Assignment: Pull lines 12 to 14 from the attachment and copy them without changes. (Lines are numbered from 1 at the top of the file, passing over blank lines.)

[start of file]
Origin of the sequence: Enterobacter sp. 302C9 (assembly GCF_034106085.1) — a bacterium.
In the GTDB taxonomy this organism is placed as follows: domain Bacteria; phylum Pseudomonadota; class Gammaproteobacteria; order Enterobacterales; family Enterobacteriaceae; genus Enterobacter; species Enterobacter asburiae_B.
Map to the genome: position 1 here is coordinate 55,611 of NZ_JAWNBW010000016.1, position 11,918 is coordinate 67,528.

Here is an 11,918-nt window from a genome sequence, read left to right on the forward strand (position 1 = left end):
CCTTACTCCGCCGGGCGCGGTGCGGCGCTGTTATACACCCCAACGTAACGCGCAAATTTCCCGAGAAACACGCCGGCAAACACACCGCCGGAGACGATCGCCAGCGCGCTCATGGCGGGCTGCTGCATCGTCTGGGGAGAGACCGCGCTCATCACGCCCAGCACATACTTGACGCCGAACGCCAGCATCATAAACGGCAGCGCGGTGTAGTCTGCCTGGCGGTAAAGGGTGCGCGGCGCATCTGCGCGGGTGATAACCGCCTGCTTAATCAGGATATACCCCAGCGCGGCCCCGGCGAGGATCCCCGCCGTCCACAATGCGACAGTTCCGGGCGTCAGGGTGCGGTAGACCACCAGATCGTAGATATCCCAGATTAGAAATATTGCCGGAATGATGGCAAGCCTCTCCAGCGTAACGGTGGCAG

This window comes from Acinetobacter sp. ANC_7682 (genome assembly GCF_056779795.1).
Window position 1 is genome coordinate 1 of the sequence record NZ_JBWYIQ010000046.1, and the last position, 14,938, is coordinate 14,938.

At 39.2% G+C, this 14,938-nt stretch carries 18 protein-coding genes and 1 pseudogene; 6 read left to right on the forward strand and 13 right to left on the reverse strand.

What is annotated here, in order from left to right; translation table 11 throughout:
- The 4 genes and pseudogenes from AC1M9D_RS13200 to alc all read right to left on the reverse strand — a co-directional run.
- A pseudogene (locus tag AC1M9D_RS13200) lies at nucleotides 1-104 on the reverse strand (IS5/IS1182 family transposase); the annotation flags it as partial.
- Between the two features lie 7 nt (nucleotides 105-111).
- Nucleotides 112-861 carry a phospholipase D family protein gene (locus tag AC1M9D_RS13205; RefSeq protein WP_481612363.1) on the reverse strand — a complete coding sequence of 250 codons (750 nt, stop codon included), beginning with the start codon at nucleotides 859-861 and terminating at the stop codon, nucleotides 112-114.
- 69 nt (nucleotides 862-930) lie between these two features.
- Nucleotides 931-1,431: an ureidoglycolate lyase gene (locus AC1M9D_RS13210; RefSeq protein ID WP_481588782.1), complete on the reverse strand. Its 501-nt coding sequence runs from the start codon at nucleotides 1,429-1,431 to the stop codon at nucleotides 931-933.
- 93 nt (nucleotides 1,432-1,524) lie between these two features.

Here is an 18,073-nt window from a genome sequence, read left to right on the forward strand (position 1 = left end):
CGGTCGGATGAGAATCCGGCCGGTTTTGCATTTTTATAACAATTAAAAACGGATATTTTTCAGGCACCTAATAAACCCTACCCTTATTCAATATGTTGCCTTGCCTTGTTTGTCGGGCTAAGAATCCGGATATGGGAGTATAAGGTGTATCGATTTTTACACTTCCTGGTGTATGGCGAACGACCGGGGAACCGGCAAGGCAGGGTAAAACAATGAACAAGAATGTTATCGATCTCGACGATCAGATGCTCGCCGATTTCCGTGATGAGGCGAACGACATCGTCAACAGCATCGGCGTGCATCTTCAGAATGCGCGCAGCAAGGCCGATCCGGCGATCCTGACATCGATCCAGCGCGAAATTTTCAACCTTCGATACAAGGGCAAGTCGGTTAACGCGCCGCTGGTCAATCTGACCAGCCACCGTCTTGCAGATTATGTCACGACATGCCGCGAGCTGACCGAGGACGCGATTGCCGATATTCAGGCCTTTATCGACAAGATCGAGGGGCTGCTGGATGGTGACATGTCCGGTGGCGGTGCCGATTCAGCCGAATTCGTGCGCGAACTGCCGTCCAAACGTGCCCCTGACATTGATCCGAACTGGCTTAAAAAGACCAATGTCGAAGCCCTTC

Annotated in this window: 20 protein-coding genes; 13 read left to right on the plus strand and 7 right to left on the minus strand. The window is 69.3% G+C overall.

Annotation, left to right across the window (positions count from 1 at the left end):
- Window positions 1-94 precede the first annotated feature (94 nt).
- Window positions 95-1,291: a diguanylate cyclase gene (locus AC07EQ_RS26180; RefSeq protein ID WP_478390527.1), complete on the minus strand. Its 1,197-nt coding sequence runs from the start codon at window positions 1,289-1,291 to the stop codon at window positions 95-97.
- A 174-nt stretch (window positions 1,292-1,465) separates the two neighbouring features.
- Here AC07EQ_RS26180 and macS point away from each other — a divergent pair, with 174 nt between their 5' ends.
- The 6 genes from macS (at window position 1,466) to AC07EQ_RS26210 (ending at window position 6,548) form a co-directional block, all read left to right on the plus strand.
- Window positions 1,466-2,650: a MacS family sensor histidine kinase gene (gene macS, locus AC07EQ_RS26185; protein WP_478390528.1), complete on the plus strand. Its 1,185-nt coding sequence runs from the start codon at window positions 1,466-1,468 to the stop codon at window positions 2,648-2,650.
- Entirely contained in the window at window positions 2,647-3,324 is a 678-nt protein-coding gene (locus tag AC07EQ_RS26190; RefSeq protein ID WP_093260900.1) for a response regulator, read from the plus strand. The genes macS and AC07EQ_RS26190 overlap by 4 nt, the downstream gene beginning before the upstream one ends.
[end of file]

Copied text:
- Between the two features lie 7 nt (nucleotides 105-111).
- Nucleotides 112-861 carry a phospholipase D family protein gene (locus tag AC1M9D_RS13205; RefSeq protein WP_481612363.1) on the reverse strand — a complete coding sequence of 250 codons (750 nt, stop codon included), beginning with the start codon at nucleotides 859-861 and terminating at the stop codon, nucleotides 112-114.
- 69 nt (nucleotides 862-930) lie between these two features.